RogerBW's Blog

Coyote, Linda Barnes 25 May 2020

1990 mystery, third in the Carlotta Carlyle series (neo-noir private investigation). A hispanic woman asks Carlotta to retrieve her missing green card, because she doesn't trust La Migra. But then she vanishes, and the card turns up on the body of a murdered woman…

Things rapidly become complicated, and nobody's quite what they appear to be – for a start, the hands of the victim have been removed, and her face disfigured, which makes proving identity distinctly challenging. Deliberately? Or is it part of the killer's personal mythology?

Carlotta's "little sister" Paolina (because of a role-model program when she was still a cop) has a bigger role in this than in the previous stories, and the relationship is portrayed very effectively: prickly on both sides, but genuinely affectionate. So also with Carlotta's friend Mooney, still on the force: they're both awkward enough that they can't actually act friendly, but then there's the occasional perfect paragraph:

Mooney opened his mouth to argue. He can't help it. He's Boston Irish, born and bred, and instinct tells him to get the women and children to shelter. He opened his mouth, glared at me, and silently closed his mouth again. Bless him for that.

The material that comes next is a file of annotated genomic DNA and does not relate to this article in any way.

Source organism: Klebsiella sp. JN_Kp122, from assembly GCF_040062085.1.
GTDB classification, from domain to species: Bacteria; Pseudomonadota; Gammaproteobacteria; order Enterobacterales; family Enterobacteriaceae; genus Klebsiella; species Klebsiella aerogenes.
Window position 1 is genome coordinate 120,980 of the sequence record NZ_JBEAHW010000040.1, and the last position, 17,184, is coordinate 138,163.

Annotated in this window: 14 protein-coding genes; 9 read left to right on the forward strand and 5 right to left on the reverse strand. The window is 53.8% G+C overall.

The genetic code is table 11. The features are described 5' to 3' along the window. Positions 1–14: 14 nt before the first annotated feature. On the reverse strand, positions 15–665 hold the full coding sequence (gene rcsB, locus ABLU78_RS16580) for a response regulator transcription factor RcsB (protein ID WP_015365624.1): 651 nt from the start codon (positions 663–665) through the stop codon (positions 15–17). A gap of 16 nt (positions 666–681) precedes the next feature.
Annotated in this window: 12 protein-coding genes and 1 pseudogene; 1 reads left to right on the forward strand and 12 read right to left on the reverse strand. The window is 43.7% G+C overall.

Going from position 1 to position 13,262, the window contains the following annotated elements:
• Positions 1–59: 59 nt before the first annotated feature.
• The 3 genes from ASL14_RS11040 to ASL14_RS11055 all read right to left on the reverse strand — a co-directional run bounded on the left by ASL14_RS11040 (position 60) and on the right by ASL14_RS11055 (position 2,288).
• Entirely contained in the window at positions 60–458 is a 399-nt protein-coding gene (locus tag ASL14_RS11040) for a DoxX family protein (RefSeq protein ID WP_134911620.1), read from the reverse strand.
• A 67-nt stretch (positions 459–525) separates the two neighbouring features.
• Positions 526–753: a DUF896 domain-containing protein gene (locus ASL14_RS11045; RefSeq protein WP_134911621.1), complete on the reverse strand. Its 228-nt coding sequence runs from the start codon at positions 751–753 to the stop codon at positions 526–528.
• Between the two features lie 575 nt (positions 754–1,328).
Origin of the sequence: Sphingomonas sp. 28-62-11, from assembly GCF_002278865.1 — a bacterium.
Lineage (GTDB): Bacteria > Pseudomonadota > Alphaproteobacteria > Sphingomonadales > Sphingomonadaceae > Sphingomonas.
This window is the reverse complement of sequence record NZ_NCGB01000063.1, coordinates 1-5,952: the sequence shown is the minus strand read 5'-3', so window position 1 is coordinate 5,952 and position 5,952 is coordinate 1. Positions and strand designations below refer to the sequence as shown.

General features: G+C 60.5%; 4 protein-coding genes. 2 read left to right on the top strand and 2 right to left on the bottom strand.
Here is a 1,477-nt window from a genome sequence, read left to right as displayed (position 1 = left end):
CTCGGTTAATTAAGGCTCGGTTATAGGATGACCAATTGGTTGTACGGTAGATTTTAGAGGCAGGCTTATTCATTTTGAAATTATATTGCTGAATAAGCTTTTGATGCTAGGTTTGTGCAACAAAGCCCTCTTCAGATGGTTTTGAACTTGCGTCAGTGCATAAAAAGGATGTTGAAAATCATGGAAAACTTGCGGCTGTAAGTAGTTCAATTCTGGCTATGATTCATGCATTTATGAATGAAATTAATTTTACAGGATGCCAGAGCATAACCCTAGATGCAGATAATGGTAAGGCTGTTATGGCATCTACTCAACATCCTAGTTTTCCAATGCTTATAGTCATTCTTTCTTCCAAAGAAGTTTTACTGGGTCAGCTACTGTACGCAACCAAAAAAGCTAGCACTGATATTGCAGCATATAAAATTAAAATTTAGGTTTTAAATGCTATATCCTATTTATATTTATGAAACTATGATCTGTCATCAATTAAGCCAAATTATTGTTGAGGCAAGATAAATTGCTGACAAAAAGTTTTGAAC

It's a short book, and some of the twists are rather too predictable; but it doesn't make the mistake of painting the underdogs as universally perfect, and even the villains feel more or less like plausible people. This and Muller's Sharon McCone series are working well for me in a way that Sue Grafton's Kinsey Millhone books didn't, and I think in both cases it's because their leads are sufficiently distinctive that they don't try to say things about the investigative heroine in the general case; rather, being female is just one of the things that make up their leads' personalities.

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Previous in series: The Snake Tattoo | Series: Carlotta Carlyle | Next in series: Steel Guitar

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